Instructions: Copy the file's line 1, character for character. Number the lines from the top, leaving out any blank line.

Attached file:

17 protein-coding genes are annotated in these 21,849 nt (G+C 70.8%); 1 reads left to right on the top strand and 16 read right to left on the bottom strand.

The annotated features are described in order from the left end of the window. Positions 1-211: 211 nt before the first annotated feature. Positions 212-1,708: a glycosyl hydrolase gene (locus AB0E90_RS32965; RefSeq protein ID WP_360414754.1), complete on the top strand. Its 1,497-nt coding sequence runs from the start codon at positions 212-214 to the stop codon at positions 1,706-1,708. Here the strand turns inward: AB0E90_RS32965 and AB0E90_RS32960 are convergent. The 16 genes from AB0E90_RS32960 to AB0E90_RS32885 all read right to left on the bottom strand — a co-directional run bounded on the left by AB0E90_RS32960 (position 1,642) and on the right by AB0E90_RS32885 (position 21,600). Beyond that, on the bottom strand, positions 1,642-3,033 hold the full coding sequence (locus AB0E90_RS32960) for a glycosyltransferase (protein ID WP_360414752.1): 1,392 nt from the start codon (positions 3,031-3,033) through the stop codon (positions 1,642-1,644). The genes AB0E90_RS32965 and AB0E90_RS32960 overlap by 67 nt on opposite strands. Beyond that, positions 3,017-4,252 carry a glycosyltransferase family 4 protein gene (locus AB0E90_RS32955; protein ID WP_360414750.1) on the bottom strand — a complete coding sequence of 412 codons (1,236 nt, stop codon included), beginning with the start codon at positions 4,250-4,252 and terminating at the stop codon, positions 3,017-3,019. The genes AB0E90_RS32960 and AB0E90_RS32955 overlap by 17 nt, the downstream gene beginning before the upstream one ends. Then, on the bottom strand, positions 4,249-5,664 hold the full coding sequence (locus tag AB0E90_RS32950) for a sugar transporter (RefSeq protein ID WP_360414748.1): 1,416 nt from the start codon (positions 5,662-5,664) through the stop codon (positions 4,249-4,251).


17 protein-coding genes are annotated in these 21,849 nt (G+C 70.8%); 1 reads left to right on the top strand and 16 read right to left on the bottom strand.